A four-day global expert meeting on shark trade got under way at the Central Marine Fisheries Research Institute (CMFRI) with a call to address deep knowledge gaps and support the management of existing shark and ray fishery across the globe.

Experts recognised some progress but also many difficulties in assessing shark trade and maintenance of sustainability of this marine resource owing to shortage of proper data. The meet stressed the need for mapping and understanding of the full value chain of these species to secure sustainability of commercial fishery and markets, which would benefit both the stakeholders and the resources.

The event is jointly organised by the Food and Agriculture Organisation and the CMFRI as part of a collaborative research project of the two entities.

Experts attending the discussions felt the need for well-informed guidelines for collecting and reporting information on use, markets and market chain for shark and ray commodities globally.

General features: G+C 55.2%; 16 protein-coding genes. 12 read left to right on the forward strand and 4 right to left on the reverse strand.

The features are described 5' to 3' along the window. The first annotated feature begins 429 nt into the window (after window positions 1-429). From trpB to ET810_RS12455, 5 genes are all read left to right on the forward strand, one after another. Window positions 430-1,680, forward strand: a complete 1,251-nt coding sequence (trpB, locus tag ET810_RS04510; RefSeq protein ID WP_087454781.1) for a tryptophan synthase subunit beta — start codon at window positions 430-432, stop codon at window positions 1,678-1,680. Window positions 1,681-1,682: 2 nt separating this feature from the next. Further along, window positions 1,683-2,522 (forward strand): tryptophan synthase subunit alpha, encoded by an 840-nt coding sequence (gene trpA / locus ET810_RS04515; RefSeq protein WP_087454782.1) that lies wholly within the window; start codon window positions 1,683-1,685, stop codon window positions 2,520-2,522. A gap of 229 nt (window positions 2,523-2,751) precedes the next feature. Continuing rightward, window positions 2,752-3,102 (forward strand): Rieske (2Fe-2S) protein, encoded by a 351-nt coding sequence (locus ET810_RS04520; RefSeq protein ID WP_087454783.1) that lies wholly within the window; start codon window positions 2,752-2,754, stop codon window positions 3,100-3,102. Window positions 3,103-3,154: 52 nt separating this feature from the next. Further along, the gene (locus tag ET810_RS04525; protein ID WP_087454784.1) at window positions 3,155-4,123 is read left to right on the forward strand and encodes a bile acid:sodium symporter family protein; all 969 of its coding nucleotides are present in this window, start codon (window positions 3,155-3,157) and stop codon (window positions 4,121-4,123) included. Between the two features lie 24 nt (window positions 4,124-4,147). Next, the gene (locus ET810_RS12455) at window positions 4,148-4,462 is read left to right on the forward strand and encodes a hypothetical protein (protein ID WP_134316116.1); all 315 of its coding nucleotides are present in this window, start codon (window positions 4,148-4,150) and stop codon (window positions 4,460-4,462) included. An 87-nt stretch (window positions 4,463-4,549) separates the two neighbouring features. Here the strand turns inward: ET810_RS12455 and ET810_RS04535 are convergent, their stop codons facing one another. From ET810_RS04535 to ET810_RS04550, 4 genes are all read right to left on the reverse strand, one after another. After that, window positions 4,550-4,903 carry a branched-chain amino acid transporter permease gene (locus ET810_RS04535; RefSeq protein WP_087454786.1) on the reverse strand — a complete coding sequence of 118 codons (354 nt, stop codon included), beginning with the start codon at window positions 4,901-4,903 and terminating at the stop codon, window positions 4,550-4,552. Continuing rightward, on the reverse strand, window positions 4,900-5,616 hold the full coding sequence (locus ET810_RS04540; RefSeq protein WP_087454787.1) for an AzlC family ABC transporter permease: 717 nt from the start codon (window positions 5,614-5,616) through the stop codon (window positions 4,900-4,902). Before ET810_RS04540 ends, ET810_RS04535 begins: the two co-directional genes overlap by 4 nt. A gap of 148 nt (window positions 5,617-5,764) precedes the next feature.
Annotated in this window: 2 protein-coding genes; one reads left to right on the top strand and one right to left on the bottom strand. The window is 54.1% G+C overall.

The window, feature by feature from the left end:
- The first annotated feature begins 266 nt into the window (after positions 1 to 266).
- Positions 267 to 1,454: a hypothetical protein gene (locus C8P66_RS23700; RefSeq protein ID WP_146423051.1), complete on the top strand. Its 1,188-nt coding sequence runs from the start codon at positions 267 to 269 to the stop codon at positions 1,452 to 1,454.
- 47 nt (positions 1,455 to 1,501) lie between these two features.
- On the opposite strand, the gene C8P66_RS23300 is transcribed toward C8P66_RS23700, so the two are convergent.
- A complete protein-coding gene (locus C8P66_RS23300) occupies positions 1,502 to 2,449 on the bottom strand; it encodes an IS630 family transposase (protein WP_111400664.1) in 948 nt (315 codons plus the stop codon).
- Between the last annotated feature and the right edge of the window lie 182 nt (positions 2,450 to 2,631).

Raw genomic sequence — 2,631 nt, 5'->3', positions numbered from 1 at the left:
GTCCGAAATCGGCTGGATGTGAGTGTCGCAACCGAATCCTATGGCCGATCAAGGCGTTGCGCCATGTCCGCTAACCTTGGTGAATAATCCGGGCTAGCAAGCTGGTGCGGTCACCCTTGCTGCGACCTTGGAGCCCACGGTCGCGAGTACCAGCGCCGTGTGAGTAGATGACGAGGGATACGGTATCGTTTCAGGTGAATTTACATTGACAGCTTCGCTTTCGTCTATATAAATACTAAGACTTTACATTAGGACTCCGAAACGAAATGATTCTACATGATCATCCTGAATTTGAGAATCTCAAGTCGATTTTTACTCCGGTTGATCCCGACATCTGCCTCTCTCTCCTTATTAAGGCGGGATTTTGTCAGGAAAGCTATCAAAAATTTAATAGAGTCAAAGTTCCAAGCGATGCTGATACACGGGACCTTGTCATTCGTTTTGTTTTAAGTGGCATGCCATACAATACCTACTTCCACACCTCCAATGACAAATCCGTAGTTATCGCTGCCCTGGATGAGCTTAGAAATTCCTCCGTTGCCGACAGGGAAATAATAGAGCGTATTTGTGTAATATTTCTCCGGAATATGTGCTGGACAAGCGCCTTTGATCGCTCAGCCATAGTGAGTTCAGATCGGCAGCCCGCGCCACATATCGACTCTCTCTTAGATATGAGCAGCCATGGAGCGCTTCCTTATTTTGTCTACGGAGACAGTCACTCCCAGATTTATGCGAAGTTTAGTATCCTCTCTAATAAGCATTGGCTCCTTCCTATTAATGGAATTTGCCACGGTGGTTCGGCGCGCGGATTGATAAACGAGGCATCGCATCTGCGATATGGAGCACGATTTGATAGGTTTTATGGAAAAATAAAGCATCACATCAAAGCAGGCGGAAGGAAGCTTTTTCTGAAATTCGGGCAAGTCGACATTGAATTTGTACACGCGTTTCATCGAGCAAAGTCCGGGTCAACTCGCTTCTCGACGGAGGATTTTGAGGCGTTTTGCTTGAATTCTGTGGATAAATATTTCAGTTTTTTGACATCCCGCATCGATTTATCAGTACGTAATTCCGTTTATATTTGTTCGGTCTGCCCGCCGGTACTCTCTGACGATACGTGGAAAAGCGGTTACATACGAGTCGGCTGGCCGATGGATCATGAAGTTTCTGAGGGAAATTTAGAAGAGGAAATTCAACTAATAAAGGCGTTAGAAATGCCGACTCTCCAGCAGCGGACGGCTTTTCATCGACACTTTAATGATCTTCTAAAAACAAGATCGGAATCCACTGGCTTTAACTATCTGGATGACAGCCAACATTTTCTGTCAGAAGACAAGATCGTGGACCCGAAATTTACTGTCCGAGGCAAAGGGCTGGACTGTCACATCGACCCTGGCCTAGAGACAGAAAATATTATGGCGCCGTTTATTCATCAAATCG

Kim Friedman, Senior Fishery Resources Officer of the FAO said that even though many countries are trying hard to collect information on various fishery related activities, there is still severe shortage of data on the full value chain that included consumption, local and retail sale including exports of these resources.

Referring to the research achievements of the CMFRI in the conservation and sustainable utilisation of these species, A Gopalakrishnan, Director said the institute has already developed guidance for the National Plan of Action (NPOA) on Sharks, Non-Detriment Findings (NDF) document on CIITES listed elasmobranchs and developed DNA barcodes of more than 100 elasmobranchs (sharks, rays and guitar fish) species.

Shoba Joe Kizhakudan, Principal Scientist and the leading researcher from CMFRI in the collaborative research work with FAO said that mapping of value chain of shark trade is very much important in India where sharks are landed whole and every part of the shark is utilised in one form or the other.

Several market chains exist in India for shark products, with dried meat being sent from the south west coast to as far as the north eastern hill states, but this needs to be documented with valid data. For this, it is necessary to develop trust and transparency between researchers and stakeholders, she added.